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comprising districts of Kenora, Rainy River, Thunder Bay

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Provincial ban on single use plastic bags (shopping bags)

‘Single use plastic bags’ are an environmental concern for several reasons:

(1) Most are fossil fuel based products, do not degrade in the landfills, are toxic and will be a source of greenhouse gas emissions for many years to come;
(2) The “biodegradables” break down into smaller fragments of the original material; the “compostables” require special facilities at landfills to manage them;
(3) The flimsy texture results in littering of trees, streets, ditches, culverts, sewers;
(4) They are a hazard to wildlife including eagles, fish that become caught up in them, and to animals that consume them in landfills.  

Although “single use” might be a misnomer as many are re-used, they all end up in the landfill eventually. A town of 2,500 households using 10 per week could send a million bags to the landfill each year. Although they represent a small amount of the plastic in the landfills, simple substitutes exist while they do not for vegetable and packaging plastics.  Eliminating them is a simple first step towards plastics’ reduction. Supporting paper or re-useable bags promotes the paper industry and local cottage industry.   

Paris, Adelaide, New Delhi, China, South Australia, Bangladesh, and Rwanda have banned them.  Phase outs and reduction measures are in place in Toronto, Seattle, Chicago, and Whitehorse while Leaf Rapids Manitoba, Fort Mac Murray Alberta, Tofino B.C. and Huntingdon Quebec have banned them. Ontario and Alberta aim to reduce the number of bags sent to landfills by 50% by year 2012 and 2013 respectively (Banks, 2008; CBC June 2, 2010). Ontario municipalities struggle with the issue. The Municipal Act allows Municipalities to pass laws for environmental protection. Sioux Lookout passed a by-law to ban them for implementation after a one year phase-in period but a legal challenge could occur. Options to a by-law are:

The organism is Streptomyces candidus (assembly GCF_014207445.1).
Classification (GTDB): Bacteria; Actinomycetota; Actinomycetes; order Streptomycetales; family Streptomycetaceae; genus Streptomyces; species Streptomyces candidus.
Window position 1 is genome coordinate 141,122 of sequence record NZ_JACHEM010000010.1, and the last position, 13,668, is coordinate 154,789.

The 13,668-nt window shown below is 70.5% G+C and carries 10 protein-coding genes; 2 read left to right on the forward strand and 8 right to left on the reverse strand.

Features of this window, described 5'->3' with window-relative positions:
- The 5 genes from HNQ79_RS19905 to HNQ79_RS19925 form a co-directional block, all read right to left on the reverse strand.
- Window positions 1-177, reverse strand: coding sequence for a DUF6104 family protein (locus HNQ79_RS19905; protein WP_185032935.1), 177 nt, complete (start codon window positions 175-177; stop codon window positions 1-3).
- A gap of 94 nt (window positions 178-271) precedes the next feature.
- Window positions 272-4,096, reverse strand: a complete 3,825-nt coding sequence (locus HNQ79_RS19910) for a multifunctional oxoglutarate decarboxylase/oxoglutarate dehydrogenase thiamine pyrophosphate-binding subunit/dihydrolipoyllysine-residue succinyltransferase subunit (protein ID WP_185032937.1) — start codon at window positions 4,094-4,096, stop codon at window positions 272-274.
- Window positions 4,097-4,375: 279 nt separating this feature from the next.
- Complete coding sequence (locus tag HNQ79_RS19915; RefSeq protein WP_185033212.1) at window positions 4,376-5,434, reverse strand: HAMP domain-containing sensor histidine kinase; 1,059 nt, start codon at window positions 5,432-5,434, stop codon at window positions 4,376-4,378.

(1) to encourage a voluntary ban in favour of paper and re-usable cloth bags;
(2) to discourage use by merchants charging for them;
(3) to require that only compostable bags be distributed.

Options (1) and (2) work if all merchants are participate; (3) requires huge investment in landfill facilities.

Legislation would eliminate the risk of legal expenses incurred in defending a by-law. It would put all merchants on the same playing field.  Provincial law can and has implemented environmental protection when voluntary compliance fails, for example, bans on smoking in public places and on incandescent light bulbs.

Recommendation:
 
WHEREAS single use plastic bags distributed by retail establishments pose environmental risks from the perspective of waste management; aesthetics; and the use and depletion of fossil fuels;


WHEREAS jurisdictions across the world have banned these products in favour of re-usable customer supplied bags, including municipal jurisdictions in Ontario and other provinces and such a ban has widespread support by Northwestern Ontario municipalities;

WHEREAS Ontario recognizes the need to reduce the distribution of plastics bags by setting reduction standards but provides no guideline or legal protection for municipalities who pass a by-law to ban them;

THEREFORE BE IT RESOLVED THAT the Northwestern Ontario Municipal Association urgently requests the Province of Ontario to enact legislation imposing a ban on the distribution of single use fossil fuel based plastic bags.
 

Adopted by the membership: April 2011

Graciously supported by

Ontario Sencia Canada Ltd

Partnered with

Northwestern Ontario Associated Chambers of Commerce Northwestern Ontario Development Network